I get that, queueing jobs in server is going to affect it’s performance. But, in future we may have multiple servers catering to client requests and I’m hoping queueing the jobs wouldn’t be as expensive as it sounds today.


Thanks for posting the updated v.10 design (https://pbspro.atlassian.net/wiki/pages/viewpage.action?pageId=49865741).

I really like the direction this is going, and especially that backward compatibility may be more easily accommodated, e.g., the new filter resource is a restriction, so existing qsub hooks (many of which are admission control gates) are likely to behave correctly without modification, and that the select & place syntax is unchanged (so, again, no hooks code needs to be changed there). Obviously, some changes will be necessary if a site wants to support the new capabilities, but this design may lessen the “backward compatibility re-engineering load”.

A few comments:

In case scheduler finds out that it can not run such a job because of resource unavailability and tries to calendar the job so that resources can be reserved for this job in future, it will use only the first resource specification that it encounters in it’s sorted list of jobs and use that to calendar the job.

What issue is this is attempting to address? Unless there is a strong understanding of a known issue, it would be better to start by treating each job as a “regular job”: no caveats except the “only run one” behavior. (More caveats means more complexity means less resilience and less adoption – simpler is almost always better.) I would suggest dropping this (for now), and see what early adopters find as the real issues (ideally, during a Beta). Then, if there is an issue, fix it, and fix it right.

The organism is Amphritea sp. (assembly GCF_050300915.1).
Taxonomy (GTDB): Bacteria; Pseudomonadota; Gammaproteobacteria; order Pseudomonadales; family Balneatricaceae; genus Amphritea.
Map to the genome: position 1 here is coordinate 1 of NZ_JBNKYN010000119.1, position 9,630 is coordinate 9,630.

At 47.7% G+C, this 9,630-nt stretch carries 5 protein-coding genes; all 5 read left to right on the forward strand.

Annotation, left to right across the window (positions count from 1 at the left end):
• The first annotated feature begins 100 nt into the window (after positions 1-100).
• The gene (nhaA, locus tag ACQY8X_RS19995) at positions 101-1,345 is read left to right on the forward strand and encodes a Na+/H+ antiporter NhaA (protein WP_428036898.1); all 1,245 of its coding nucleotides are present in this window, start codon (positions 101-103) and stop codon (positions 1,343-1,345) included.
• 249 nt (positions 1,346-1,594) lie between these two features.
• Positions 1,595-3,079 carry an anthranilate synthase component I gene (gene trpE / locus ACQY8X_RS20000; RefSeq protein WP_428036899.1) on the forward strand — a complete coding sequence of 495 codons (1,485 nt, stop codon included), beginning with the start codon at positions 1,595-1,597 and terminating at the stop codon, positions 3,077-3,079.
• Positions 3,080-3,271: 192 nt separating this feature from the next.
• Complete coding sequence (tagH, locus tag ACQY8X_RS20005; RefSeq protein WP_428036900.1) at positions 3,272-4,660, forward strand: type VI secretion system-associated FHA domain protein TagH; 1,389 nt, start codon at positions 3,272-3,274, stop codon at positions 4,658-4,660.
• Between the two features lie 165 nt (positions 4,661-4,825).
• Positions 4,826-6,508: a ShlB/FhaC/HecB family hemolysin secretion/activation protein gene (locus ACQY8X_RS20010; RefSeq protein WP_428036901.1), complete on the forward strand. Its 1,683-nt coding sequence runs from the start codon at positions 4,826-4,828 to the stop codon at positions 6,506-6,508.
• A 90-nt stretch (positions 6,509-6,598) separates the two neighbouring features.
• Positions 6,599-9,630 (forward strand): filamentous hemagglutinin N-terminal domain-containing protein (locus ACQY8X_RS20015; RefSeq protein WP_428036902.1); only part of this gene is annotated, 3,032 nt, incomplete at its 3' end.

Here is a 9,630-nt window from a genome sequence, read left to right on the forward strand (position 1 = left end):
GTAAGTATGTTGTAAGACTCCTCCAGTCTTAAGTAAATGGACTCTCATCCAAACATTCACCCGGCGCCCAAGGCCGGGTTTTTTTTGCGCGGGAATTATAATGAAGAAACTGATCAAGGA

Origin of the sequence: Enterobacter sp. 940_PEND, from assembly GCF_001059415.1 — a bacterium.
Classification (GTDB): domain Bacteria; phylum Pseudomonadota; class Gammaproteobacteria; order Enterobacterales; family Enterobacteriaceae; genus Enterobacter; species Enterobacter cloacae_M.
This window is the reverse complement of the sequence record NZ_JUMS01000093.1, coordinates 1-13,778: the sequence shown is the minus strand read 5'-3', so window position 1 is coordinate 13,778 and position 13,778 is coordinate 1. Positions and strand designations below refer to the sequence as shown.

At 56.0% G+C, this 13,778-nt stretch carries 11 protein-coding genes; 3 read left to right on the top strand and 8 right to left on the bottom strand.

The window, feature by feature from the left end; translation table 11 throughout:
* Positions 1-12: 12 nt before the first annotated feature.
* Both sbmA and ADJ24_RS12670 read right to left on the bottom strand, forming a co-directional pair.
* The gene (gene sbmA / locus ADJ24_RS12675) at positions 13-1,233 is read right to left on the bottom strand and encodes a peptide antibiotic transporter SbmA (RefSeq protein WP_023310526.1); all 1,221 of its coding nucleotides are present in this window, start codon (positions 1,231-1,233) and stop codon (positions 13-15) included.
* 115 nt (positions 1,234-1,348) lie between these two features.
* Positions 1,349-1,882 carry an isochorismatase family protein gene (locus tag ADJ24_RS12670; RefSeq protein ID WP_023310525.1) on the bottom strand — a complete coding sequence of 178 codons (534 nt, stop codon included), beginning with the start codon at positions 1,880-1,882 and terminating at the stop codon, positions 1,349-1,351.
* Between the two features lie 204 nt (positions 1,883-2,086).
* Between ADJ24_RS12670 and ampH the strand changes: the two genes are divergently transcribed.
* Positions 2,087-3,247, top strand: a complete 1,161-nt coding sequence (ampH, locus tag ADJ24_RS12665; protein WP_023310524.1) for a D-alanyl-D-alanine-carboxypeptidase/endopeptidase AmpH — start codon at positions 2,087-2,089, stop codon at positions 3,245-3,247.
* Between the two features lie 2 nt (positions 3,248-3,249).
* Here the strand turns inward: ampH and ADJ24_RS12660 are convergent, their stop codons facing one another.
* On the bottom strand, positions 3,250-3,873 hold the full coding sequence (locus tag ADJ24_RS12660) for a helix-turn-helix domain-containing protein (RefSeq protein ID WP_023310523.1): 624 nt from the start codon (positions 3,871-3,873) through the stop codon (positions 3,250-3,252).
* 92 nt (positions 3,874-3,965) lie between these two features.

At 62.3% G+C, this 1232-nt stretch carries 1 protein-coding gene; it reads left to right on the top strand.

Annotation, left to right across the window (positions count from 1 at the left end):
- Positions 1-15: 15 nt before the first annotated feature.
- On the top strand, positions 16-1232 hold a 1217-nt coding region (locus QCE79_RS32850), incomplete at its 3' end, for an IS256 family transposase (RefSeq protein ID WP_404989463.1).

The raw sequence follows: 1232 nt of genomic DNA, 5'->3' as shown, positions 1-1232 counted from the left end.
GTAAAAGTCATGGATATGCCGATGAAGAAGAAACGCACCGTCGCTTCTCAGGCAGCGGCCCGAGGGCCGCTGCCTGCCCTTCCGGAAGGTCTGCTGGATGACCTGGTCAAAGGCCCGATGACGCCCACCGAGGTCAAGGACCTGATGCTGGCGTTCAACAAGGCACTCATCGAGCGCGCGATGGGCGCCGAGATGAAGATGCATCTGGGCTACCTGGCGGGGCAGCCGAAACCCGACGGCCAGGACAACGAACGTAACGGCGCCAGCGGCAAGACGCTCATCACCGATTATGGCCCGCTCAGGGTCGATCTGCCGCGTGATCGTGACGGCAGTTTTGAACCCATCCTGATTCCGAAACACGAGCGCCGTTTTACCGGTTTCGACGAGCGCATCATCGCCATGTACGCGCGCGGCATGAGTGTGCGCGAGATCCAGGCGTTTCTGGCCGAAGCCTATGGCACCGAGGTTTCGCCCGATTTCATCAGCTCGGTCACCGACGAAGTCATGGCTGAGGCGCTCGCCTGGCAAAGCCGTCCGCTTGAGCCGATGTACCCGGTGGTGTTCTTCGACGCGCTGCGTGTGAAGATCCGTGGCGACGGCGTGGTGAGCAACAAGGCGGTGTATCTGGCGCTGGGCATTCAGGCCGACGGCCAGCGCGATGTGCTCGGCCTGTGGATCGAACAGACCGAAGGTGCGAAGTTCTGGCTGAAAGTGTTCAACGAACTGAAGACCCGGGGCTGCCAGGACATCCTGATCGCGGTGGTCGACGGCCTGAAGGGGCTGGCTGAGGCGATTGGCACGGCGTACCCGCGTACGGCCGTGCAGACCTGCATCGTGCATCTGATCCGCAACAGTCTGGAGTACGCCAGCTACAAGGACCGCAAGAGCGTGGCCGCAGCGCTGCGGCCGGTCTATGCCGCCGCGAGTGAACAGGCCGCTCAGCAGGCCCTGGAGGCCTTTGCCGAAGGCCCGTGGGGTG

If running job which was initially submitted with multiple resource specifications gets requeued for any reason (like qrerun or node_fail_requeue or preemption by requeue), the job will get reevaluated to run by looking at each of the multiple resource specifications it was initially submitted with.

If there is not a compelling use case for handling requeues, an alternative to this would be to change the semantics from “run only one to completion” to “start only one”, and once one job in a set is started, delete the rest. This would make it easier to define what happens for some operations (e.g., how to handle qmove to another server aka peer scheduling), and would also likely reduce implementation and test effort. Again, as in the above, one would want to adjust based on early adopter feedback.

Interface 1: New Job attribute called “job_set” - qsub option “-s”

  • Do we really need a single character option? Why not just use -Wjob_set= as the only interface?

  • If 103.mycluster.co is a job_set and 104, 105, and 106 are members, can I submit a job that has -Wjob_set=104?

When a job is requested with multiple select specifications, PBS server will honor the queued limits set on the server/queue and run job submission hook on each of the resource specification. If one of the resource specification is found to be exceeding the limits then that resource specification will be ignored.

  • What is the output of such a command? Is it one job ID or many job IDs?

  • Not sure about ignoring an rejected request – shouldn’t the behavior be the same as if I submitted a job with qsub -Wjob_set= …, and wouldn’t that be to throw an error? What happens if all the requests are ignored?

Interface 3: Extend PBS to allow users to submit jobs with a node-filter (nfilter) resource

  • Suggest “filter” instead of “nfilter”.

To access a specific resource out of resources_available, resources_assigned inputs, users must enclose each resource name within square brackets “[ ]” like this - “resources_available[‘ncpus’]”